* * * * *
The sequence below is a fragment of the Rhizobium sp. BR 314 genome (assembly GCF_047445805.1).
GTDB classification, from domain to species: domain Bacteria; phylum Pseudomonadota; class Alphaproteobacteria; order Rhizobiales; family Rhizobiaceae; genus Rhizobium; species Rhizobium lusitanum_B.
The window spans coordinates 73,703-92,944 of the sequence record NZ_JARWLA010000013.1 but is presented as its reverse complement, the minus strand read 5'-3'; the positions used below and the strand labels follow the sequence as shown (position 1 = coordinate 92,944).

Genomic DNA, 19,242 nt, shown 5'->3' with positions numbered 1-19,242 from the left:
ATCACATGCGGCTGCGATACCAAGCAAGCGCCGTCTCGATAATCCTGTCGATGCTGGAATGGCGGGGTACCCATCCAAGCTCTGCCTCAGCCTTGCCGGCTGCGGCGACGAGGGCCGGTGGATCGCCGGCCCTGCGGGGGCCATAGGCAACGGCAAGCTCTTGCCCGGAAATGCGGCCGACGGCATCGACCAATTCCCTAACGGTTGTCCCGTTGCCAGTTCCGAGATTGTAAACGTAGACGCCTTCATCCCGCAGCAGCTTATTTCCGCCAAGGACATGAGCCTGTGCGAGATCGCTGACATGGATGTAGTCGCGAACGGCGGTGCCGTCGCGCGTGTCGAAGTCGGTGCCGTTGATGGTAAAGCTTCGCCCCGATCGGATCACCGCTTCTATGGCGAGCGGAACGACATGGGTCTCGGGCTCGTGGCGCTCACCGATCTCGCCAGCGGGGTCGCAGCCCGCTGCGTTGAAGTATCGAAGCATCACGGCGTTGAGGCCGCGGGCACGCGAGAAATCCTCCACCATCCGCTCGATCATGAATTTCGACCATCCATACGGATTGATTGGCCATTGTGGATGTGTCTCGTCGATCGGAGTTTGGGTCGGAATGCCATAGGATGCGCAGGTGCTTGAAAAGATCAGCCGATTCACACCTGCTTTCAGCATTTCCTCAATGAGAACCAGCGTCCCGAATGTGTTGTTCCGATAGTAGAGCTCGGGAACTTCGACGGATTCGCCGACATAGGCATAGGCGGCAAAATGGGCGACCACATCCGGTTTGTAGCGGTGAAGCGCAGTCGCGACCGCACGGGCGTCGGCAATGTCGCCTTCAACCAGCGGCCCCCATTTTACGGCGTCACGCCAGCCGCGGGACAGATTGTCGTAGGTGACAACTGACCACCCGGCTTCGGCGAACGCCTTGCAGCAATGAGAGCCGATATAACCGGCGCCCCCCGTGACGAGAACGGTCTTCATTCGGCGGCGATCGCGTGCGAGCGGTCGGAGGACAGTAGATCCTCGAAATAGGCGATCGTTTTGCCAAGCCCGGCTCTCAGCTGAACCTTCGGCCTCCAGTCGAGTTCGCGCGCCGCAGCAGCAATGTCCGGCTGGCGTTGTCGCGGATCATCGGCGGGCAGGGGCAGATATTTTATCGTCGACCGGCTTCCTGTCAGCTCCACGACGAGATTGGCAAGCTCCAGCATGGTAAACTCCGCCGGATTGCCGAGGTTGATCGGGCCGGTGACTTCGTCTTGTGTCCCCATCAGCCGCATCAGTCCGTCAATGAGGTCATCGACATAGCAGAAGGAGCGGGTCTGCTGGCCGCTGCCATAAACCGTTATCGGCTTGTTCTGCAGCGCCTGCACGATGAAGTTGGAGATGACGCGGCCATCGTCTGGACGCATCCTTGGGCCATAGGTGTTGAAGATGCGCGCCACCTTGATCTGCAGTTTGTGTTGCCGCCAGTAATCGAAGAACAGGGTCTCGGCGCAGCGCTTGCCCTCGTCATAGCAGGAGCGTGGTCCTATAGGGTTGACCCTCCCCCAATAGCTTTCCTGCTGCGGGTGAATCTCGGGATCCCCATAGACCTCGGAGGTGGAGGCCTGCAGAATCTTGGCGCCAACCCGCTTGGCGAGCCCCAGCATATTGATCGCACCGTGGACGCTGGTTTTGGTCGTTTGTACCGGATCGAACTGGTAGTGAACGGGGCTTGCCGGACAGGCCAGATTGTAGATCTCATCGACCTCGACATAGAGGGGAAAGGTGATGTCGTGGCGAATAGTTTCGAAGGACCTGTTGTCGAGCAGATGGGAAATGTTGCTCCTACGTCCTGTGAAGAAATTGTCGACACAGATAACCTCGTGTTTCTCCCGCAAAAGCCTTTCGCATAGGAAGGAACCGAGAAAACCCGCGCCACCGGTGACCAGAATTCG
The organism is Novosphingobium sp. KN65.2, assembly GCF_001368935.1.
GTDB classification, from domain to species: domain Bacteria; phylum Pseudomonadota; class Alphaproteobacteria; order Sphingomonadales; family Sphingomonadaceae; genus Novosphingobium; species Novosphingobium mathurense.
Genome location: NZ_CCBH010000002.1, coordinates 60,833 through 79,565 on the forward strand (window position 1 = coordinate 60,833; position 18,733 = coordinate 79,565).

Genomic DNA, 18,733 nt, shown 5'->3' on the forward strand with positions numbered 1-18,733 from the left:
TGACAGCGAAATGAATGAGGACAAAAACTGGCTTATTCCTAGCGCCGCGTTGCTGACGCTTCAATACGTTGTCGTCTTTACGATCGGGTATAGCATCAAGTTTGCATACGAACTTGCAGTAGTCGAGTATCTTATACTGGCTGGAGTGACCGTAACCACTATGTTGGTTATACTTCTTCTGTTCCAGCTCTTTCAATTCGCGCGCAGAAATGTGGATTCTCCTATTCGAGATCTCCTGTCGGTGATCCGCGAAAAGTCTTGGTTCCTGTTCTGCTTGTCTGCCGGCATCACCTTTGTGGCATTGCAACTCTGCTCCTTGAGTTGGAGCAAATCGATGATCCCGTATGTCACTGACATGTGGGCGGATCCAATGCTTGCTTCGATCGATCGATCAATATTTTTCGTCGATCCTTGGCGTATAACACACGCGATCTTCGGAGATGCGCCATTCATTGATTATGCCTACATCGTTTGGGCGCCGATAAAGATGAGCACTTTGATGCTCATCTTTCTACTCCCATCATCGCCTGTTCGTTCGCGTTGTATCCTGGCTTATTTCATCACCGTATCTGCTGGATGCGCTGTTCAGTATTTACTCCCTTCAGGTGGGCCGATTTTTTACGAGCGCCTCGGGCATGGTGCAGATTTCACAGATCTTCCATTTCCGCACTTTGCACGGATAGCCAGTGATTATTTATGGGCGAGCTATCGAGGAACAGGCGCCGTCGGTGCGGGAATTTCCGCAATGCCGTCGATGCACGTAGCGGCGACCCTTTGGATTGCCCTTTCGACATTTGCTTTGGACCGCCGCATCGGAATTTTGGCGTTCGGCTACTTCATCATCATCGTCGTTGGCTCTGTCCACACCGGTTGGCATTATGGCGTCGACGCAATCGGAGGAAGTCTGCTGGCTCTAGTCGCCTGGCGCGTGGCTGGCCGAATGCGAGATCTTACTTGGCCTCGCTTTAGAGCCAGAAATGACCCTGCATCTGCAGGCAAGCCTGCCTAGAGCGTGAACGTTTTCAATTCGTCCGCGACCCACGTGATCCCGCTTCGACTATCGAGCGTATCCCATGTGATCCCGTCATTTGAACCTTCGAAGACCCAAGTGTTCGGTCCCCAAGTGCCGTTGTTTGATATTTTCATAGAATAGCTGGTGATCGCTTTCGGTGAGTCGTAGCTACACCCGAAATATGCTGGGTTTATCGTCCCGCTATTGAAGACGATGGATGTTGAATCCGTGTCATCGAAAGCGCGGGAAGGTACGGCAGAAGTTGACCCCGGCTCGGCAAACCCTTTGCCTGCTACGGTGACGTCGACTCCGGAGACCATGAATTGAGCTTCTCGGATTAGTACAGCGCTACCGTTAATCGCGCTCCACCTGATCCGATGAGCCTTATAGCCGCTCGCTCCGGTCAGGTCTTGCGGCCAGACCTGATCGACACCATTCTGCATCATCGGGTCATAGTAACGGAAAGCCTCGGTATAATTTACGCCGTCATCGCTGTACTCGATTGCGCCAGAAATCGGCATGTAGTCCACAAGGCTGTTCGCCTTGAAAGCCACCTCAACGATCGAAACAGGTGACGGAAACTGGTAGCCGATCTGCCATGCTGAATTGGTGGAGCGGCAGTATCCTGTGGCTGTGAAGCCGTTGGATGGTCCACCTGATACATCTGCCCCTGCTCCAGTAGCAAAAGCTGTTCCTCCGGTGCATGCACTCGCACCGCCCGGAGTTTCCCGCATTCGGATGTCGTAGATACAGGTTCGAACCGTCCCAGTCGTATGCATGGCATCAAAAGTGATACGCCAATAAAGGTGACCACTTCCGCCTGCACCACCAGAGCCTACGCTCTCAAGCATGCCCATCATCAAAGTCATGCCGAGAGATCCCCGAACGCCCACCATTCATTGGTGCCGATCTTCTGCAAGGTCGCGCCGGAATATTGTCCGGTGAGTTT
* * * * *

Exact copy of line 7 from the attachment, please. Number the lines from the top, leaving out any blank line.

GTDB classification, from domain to species: domain Bacteria; phylum Pseudomonadota; class Alphaproteobacteria; order Sphingomonadales; family Sphingomonadaceae; genus Novosphingobium; species Novosphingobium mathurense.